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Home-Grown Bean Sprouts

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Home-Grown Bean Sprouts

Bean sprouts – home gardening at its simplest! Take a few dried beans, add a little water, wait a while, and boom – magic! You can apparently sprout most dried legumes and seeds of all sorts, but we have only experimented with mung beans, the source of standard bean sprouts available at the grocery store.

Sprouting mung beans can take anywhere from 2 to 5 days, depending on how big you want them. The photo above shows them at 2 1/2 days, which we thought was about perfect (though they were tasty when they were smaller as well). You can expect the beans to expand 2 to 4 times their original quantity by the time they are fully sprouted.

We found it a lot of fun to make sprouts at home. While they are easy and cheap enough to purchase at the store, there is something special about watching them grow in your own kitchen (and avoiding processing plants). I generally don’t pay too much attention to the the raw food movement, but it feels wonderfully healthy to eat something that is so alive and and tasty. Enjoy them on salads, in a stir-fry, or just by the handful!

Home-Grown Bean Sprouts

What You Need
1/2 cup mung beans (or other sprouting start of your choice)
Water
Jar
Cheesecloth

What To Do

Soak the beans for 8 to 12 hours (or overnight):

– Rinse 1/2 cup of mung beans thoroughly, picking out any nasty-looking beans.

Place the beans in the bottom of a jar and cover with several inches of water. Cover the jar with cheesecloth (or some foil with holes punched in it) and secure the cloth with a rubber band or jar band.

Place the jar in a dark location at room temperature. Let the beans soak for 8 to 12 hours, or overnight.

Drain the water from the beans and rinse the beans in the jar. Drain all of the water out of the jar, re-cover with the cheesecloth, and return to the dark location.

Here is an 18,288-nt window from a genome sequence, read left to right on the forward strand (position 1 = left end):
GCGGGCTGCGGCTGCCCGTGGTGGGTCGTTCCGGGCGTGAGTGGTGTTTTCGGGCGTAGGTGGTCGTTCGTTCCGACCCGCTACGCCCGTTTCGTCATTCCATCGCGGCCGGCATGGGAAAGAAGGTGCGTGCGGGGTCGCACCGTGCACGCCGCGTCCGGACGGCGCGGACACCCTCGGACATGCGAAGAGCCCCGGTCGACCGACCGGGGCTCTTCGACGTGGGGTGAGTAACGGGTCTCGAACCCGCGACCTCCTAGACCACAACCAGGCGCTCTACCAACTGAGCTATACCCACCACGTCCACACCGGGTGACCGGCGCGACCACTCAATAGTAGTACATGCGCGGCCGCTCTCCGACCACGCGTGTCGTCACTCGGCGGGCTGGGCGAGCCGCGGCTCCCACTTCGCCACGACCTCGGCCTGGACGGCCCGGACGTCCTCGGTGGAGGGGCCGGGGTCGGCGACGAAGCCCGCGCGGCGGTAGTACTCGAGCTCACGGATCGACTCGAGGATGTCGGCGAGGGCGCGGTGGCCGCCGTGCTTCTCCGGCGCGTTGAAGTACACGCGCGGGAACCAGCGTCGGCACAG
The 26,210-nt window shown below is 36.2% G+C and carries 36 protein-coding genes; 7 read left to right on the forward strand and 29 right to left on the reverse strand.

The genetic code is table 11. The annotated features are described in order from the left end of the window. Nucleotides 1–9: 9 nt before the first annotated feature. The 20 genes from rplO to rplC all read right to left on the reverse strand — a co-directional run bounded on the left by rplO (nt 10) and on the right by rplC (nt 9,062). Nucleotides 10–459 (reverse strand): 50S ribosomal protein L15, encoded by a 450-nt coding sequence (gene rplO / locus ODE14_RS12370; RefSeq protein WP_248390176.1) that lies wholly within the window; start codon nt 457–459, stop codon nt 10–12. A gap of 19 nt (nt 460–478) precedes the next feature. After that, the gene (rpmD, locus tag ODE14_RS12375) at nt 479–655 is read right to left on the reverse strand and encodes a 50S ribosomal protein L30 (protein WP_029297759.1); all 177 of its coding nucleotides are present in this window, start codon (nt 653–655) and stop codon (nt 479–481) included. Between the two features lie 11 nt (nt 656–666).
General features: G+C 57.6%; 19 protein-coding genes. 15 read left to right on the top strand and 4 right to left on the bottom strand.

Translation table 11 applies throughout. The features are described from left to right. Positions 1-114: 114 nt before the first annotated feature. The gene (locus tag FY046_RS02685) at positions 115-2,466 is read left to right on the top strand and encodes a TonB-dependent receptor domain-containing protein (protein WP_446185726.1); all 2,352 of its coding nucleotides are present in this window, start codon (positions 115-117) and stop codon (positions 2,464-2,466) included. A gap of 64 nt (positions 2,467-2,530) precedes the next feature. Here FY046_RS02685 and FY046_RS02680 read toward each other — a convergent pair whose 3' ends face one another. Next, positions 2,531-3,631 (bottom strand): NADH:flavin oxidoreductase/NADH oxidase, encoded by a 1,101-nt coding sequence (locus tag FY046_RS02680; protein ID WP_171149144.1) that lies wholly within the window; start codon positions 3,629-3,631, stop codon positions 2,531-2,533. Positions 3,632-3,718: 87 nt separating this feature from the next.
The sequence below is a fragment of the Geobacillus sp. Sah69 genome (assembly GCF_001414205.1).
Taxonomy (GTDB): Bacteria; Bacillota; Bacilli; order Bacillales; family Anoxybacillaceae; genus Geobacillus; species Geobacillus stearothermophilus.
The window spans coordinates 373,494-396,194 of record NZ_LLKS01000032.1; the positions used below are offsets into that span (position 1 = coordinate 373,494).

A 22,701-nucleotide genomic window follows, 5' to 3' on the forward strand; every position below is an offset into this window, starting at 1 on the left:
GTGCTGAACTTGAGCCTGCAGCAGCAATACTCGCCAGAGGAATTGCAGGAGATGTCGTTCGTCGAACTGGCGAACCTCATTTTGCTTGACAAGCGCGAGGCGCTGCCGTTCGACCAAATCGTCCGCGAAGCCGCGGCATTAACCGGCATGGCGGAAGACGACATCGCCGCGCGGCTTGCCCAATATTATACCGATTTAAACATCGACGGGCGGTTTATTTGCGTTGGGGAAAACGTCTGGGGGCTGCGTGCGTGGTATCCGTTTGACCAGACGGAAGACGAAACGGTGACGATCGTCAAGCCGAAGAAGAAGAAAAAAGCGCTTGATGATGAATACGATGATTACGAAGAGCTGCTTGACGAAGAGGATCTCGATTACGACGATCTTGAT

2  Rinse the beans: At least twice a day over the next several days, rinse the beans in the jar thoroughly, drain the water completely, and re-cover. This prevents the beans from getting musty or moldy. Remove any suspect sprouts.

3  When the sprouts have reached the desired size (around 2 to 4 days), remove them from the jar and rinse well. Eat immediately, or store dry in a container in the refrigerator for up to 1 week.

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Comments 6

  1. Dave

    Indeed. I have stainless steel strainers on Ball jars from sproutpeople.com (I get my seeds from them also). Those guys are the best for sprouting.

  2. Lisa in Indianapolis

    I like the idea of being able to enjoy these fresh homegrown bean sprouts, especially with the recent stories of e-coli from store-bought bean sprouts has me avoiding them. Questions: where can I get mung beans? Are they just dried beans or will any dried bean work? Can you spread the beans in a shallow, flat glass pie plate so that all of the sprouts have water touching them? Your sprouts looks so fresh and crunchy. Thanks, Alex!

  3. Barbra Donachy

    Thanks so much for posting this. We just finished our annual shopping list and were going over our recipes we want to try during the next school year. Different chinese food calls for bean sprout recipes…and we have no store that sells these items. You just solved our problem!
    Greetings from north of the Arctic Circle.

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